Mr Jones, a retired bricklayer with two daughters, was diagnosed with stomach cancer in May 2005. After undergoing chemotherapy, he had his stomach removed by surgeons at Royal Liverpool Hospital that September.He died. Not of cancer. Of pneumonia.
He was told he was in remission from cancer, but the grandfather of two continued to suffer pain following the operation as well as difficulties in eating, and on January 3, 2006, he went to the city's Marie Curie hospice for respite care.
While there, however, his family were told the cancer had returned by Dr Alison Coackley, a palliative medicine consultant who played a key role in drawing up the Liverpool Care Pathway.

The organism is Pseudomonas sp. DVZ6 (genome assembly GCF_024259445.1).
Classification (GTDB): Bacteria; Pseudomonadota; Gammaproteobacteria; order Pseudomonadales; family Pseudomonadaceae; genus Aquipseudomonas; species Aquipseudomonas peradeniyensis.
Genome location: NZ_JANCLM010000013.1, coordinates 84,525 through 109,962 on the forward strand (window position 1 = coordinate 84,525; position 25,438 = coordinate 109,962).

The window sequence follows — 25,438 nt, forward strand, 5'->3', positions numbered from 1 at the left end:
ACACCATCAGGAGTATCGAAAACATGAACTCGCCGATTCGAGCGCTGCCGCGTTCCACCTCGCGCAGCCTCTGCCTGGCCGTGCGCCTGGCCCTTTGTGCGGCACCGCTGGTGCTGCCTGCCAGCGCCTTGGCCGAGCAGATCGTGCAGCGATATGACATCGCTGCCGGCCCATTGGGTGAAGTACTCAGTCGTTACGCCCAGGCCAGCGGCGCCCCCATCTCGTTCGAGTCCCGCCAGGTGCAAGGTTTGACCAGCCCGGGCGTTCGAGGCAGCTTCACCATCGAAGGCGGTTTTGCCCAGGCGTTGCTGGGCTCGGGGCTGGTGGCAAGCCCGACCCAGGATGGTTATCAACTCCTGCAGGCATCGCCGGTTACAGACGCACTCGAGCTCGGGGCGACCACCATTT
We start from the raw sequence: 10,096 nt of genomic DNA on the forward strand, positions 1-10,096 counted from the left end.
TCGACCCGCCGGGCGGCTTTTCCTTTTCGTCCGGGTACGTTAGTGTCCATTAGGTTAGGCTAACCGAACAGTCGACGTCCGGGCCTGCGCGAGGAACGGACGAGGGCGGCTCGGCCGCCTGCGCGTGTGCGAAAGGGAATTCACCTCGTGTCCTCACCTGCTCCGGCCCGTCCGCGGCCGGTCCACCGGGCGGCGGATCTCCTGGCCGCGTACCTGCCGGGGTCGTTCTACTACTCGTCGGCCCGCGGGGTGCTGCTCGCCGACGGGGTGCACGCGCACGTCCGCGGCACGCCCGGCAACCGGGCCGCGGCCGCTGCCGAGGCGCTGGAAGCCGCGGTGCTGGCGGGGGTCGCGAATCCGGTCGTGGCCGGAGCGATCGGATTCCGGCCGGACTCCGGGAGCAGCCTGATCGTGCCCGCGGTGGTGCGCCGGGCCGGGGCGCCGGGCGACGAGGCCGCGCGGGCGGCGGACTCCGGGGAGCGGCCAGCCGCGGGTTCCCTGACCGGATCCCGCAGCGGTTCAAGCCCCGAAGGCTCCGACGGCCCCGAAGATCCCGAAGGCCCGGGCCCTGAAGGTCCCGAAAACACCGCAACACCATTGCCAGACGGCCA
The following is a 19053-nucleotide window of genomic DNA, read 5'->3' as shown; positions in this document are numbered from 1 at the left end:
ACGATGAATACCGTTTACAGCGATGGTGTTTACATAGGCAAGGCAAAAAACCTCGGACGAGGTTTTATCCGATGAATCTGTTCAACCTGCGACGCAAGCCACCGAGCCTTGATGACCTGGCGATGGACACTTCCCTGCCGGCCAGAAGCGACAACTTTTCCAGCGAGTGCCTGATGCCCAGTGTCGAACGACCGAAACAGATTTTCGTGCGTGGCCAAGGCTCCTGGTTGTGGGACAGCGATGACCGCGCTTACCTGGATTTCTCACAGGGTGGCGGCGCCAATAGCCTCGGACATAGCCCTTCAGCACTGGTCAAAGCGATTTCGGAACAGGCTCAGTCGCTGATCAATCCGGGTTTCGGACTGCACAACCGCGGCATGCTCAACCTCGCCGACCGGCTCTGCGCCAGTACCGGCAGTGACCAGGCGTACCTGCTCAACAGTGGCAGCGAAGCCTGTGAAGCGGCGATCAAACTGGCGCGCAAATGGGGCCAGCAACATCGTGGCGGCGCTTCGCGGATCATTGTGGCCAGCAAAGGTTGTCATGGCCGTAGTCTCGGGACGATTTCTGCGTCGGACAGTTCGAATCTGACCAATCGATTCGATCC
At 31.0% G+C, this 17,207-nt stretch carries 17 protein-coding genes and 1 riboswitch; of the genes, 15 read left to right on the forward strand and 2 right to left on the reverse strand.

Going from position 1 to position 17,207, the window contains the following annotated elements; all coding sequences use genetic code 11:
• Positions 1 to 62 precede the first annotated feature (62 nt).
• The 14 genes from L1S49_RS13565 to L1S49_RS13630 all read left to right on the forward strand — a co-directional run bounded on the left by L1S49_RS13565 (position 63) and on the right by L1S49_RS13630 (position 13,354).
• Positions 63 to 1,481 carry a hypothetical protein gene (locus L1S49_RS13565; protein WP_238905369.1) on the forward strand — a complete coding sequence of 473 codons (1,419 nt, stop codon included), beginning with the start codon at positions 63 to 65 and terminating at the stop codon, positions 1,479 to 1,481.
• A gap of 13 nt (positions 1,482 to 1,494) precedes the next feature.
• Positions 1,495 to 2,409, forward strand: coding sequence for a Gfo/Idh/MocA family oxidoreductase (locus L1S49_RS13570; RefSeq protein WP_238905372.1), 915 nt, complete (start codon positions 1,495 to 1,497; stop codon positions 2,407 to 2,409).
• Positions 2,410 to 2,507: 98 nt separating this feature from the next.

Despite the fact that no tests were carried out to confirm the diagnosis, his family say doctors instructed nurses to stop giving him food and fluids.
And his widow has accepted an £18,000 legal settlement because if she continues her court action, she risks losing her legal aid.
Get you coming and going, don't they?
Mrs Jones and the family want to know whether her husband was treated under the Liverpool Care Pathway.I wish her luck, but I think we all know just how useless the GMC is, don't we?
She added: 'Jack was the life and soul of the party. He was a true gentleman. As far as I'm concerned, his death was manslaughter. It's barbaric and I don't want any other family to go through what we've had to.'
The 75-year-old, of Childwall, Liverpool, plans to report Dr Coackley and another doctor to the General Medical Council. Dr Coackley, 45, worked with Professor John Ellershaw at the hospice in Liverpool at a time when he was heading the writing of the LCP policy.